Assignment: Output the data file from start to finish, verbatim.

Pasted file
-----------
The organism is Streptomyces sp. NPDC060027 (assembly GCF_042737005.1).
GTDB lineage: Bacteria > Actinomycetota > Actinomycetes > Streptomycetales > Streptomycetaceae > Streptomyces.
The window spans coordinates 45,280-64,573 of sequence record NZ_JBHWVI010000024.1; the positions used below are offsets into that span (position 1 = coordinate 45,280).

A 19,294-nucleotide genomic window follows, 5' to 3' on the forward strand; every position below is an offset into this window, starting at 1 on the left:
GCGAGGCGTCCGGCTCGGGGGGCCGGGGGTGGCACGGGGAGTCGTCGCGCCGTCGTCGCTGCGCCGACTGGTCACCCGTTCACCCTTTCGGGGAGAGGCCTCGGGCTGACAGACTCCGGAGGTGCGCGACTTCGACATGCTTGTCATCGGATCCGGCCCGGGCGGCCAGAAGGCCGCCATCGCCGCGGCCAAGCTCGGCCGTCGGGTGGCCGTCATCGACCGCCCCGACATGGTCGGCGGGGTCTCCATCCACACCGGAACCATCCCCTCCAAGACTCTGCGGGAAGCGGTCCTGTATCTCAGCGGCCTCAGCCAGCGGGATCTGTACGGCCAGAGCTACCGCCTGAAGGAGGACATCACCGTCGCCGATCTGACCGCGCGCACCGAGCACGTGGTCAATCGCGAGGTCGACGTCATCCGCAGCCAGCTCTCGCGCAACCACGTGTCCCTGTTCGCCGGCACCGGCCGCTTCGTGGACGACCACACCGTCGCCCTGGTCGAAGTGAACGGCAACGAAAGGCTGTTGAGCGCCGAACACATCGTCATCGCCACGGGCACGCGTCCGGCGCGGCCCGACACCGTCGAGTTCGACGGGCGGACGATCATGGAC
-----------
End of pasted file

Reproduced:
The organism is Streptomyces sp. NPDC060027 (assembly GCF_042737005.1).
GTDB lineage: Bacteria > Actinomycetota > Actinomycetes > Streptomycetales > Streptomycetaceae > Streptomyces.
The window spans coordinates 45,280-64,573 of sequence record NZ_JBHWVI010000024.1; the positions used below are offsets into that span (position 1 = coordinate 45,280).

A 19,294-nucleotide genomic window follows, 5' to 3' on the forward strand; every position below is an offset into this window, starting at 1 on the left:
GCGAGGCGTCCGGCTCGGGGGGCCGGGGGTGGCACGGGGAGTCGTCGCGCCGTCGTCGCTGCGCCGACTGGTCACCCGTTCACCCTTTCGGGGAGAGGCCTCGGGCTGACAGACTCCGGAGGTGCGCGACTTCGACATGCTTGTCATCGGATCCGGCCCGGGCGGCCAGAAGGCCGCCATCGCCGCGGCCAAGCTCGGCCGTCGGGTGGCCGTCATCGACCGCCCCGACATGGTCGGCGGGGTCTCCATCCACACCGGAACCATCCCCTCCAAGACTCTGCGGGAAGCGGTCCTGTATCTCAGCGGCCTCAGCCAGCGGGATCTGTACGGCCAGAGCTACCGCCTGAAGGAGGACATCACCGTCGCCGATCTGACCGCGCGCACCGAGCACGTGGTCAATCGCGAGGTCGACGTCATCCGCAGCCAGCTCTCGCGCAACCACGTGTCCCTGTTCGCCGGCACCGGCCGCTTCGTGGACGACCACACCGTCGCCCTGGTCGAAGTGAACGGCAACGAAAGGCTGTTGAGCGCCGAACACATCGTCATCGCCACGGGCACGCGTCCGGCGCGGCCCGACACCGTCGAGTTCGACGGGCGGACGATCATGGAC